In “The History of Sexuality,” Foucault argues that, over the past several centuries, forms of power have been exerted on sex and the body in which of the following ways?

A

Questionable sexualities, such as children’s sexuality, were forced into hiding.

B

The mechanisms of power that focused on peripheral sexualities did not aim to suppress them but rather to highlight and incorporate them.

C

Sexual surveillance became ubiquitous.

D

The family and institutions were used as a form of power.

E

All of the above

Feminist Thinkers 24

In “The History of Sexuality,” Foucault sets out the parameters of his discussion, writing that “the aim of the inquiries that will follow is to move less toward a ‘theory’ of power than toward an ‘analytics’ of power: that is, toward a definition of the specific domain formed by relations of power, and toward a determination of the instruments that will make possible its analysis” (82). This analytics can only be constituted if it frees itself from the “juridico-discursive” (82). Which of the following do NOT comprise the principal features of this power?

A

The positive relation. The connection between power and sex is always positive.

B

The insistence of the rule. This means that power places sex in a binary system, power prescribes an order for sex, and power maintains its hold on sex through language.

C

The cycle of prohibition. The objective of this prohibition is that sex renounce itself through the threat of a punishment that is the suppression of sex.

D

The logic of censorship. This takes three forms: affirming that such a thing is not permitted, preventing it from being said, and denying that it works.

E

The uniformity of the apparatus of power exerted on sex and the body.

Feminist Thinkers 25

Judith Butler argues which of the following?

A

Sexual characteristics are the biological determinants of gender identity and behavior.

B

Heterosexuality and homosexuality are essential, opposing identities.

C

Gender and biological sex are too complicated to study using social science methods.

D

Gender is performed through both bodily gestures and styles to create sexual identity.

E

All of the above

Feminist Thinkers 26

Which of the following is NOT true of Michel Foucault’s beliefs and their importance to Third Wave feminism?

A

His belief about the suppression of human sexuality was important to some Third Wave feminists.

B

His belief about oppressive power structures built into the state was important to Third Wave feminists.

C

His belief that marriage should be abolished by the state was important to Third Wave feminists.

D

His books “The History of Sexuality” and “Discipline and Punish” were examined and analyzed by Third Wave feminists.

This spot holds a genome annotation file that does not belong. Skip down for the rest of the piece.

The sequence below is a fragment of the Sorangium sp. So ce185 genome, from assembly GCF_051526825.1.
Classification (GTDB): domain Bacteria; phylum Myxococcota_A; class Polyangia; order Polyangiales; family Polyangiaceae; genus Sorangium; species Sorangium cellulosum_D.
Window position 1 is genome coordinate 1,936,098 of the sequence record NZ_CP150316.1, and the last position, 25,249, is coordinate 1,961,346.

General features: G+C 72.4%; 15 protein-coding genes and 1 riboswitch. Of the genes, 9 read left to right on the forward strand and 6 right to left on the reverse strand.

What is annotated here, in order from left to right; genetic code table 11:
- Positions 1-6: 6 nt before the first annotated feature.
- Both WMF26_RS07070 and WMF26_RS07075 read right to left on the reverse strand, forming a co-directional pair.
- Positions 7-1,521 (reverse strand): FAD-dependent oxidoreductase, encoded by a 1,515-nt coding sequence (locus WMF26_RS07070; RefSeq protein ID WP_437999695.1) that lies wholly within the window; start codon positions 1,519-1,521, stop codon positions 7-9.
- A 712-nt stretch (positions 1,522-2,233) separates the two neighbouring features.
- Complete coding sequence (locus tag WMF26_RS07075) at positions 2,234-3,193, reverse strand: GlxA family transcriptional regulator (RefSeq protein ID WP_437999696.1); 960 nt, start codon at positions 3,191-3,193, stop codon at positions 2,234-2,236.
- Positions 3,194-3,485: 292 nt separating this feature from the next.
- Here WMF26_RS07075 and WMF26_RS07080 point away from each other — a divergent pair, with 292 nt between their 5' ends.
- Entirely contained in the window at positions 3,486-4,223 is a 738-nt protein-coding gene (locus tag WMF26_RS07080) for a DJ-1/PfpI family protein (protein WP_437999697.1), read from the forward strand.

E

All of the above are true.

Feminist Thinkers 27

Which of the following is one of Angela Davis’s main arguments in her lecture, “How Does Change Happen?”

A

Only political elites are capable of making important changes in society.

B

Ordinary citizens and community organizers are capable of making important changes in society.

C

Only feminists and people who support feminist causes are capable of making important changes in society.

D

Only people with political and economic power are capable of making important changes in society.

E

None of the above

Feminist Thinkers 28

Who argued that feminists focused too much on issues relevant to middle-class white women relative to the concerns of working-class minority women?

A

Simone de Beauvoir

B

Betty Friedan

C

Audre Lorde

D

John Stuart Mill

E

Susan B. Anthony

Feminist Thinkers 29

Who argued that gender is not biological but rather a performance of the masculine and feminine?

A

Simone de Beauvoir

B

Betty Friedan

C

Audre Lorde

D

John Stuart Mill

E

Judith Butler

Feminist Thinkers 30

Who argued that it was a mistake for feminists to identify women as a group with common characteristics and interests?

A

Simone de Beauvoir

B

Judith Butler

C

Audre Lorde

D

John Stuart Mill

E

Susan B. Anthony

Feminist Thinkers 31

Who argued that state power operates through sexuality and the body?

A

Simone de Beauvoir

B

Betty Friedan

C

Audre Lorde

D

John Stuart Mill

E

Michel Foucault

Feminist Thinkers 32

Who is known for providing important work for queer theory?

A

Betty Friedan

B

Judith Butler

C

Linda Hirschman

D

Angela Davis

E

None of the above

Feminist Thinkers 33

Who is most associated with contesting racial biases in feminist thought?

A

Betty Friedan

B

Simone de Beauvoir

C

Audre Lorde

D

Elizabeth Cady Stanton

E

Judith Butler

CC BY 3.0 - Saylor - Amy Gangl and Angela Bowie

Content on this site is licensed under a Creative Commons Attribution 3.0 Unported License .

Saylor Academy and Saylor.org® are trade names of the Constitution Foundation, a 501(c)(3) organization through which our educational activities are conducted.

Course Designer: Amy Gangl and Angela Bowie